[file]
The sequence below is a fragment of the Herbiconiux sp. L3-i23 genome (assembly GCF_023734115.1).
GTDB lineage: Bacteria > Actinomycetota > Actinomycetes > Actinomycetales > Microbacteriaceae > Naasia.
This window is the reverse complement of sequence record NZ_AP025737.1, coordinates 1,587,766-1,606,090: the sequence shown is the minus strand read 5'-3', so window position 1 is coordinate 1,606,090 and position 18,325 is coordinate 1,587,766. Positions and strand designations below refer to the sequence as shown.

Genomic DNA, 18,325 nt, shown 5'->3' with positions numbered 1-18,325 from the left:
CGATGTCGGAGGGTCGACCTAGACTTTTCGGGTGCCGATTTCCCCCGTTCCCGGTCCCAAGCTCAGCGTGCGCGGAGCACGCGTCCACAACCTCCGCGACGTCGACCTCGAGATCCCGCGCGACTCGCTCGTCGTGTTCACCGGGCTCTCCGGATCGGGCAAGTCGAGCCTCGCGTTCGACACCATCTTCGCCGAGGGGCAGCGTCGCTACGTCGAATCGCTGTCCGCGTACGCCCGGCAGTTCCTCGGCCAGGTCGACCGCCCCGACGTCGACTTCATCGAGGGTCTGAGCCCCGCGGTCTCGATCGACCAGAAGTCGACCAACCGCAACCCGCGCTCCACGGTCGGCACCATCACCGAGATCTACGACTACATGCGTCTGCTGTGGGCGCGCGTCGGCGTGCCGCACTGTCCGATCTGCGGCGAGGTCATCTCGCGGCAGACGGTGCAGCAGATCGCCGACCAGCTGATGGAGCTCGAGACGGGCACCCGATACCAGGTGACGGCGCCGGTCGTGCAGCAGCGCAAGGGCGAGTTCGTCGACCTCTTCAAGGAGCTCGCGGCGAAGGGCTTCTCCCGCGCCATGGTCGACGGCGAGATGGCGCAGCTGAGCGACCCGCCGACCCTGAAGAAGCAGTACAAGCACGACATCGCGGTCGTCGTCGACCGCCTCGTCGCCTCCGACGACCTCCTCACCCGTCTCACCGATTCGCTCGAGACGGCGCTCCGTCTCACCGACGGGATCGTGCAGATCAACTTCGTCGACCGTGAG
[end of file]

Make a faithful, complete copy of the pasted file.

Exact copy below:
The sequence below is a fragment of the Herbiconiux sp. L3-i23 genome (assembly GCF_023734115.1).
GTDB lineage: Bacteria > Actinomycetota > Actinomycetes > Actinomycetales > Microbacteriaceae > Naasia.
This window is the reverse complement of sequence record NZ_AP025737.1, coordinates 1,587,766-1,606,090: the sequence shown is the minus strand read 5'-3', so window position 1 is coordinate 1,606,090 and position 18,325 is coordinate 1,587,766. Positions and strand designations below refer to the sequence as shown.

Genomic DNA, 18,325 nt, shown 5'->3' with positions numbered 1-18,325 from the left:
CGATGTCGGAGGGTCGACCTAGACTTTTCGGGTGCCGATTTCCCCCGTTCCCGGTCCCAAGCTCAGCGTGCGCGGAGCACGCGTCCACAACCTCCGCGACGTCGACCTCGAGATCCCGCGCGACTCGCTCGTCGTGTTCACCGGGCTCTCCGGATCGGGCAAGTCGAGCCTCGCGTTCGACACCATCTTCGCCGAGGGGCAGCGTCGCTACGTCGAATCGCTGTCCGCGTACGCCCGGCAGTTCCTCGGCCAGGTCGACCGCCCCGACGTCGACTTCATCGAGGGTCTGAGCCCCGCGGTCTCGATCGACCAGAAGTCGACCAACCGCAACCCGCGCTCCACGGTCGGCACCATCACCGAGATCTACGACTACATGCGTCTGCTGTGGGCGCGCGTCGGCGTGCCGCACTGTCCGATCTGCGGCGAGGTCATCTCGCGGCAGACGGTGCAGCAGATCGCCGACCAGCTGATGGAGCTCGAGACGGGCACCCGATACCAGGTGACGGCGCCGGTCGTGCAGCAGCGCAAGGGCGAGTTCGTCGACCTCTTCAAGGAGCTCGCGGCGAAGGGCTTCTCCCGCGCCATGGTCGACGGCGAGATGGCGCAGCTGAGCGACCCGCCGACCCTGAAGAAGCAGTACAAGCACGACATCGCGGTCGTCGTCGACCGCCTCGTCGCCTCCGACGACCTCCTCACCCGTCTCACCGATTCGCTCGAGACGGCGCTCCGTCTCACCGACGGGATCGTGCAGATCAACTTCGTCGACCGTGAG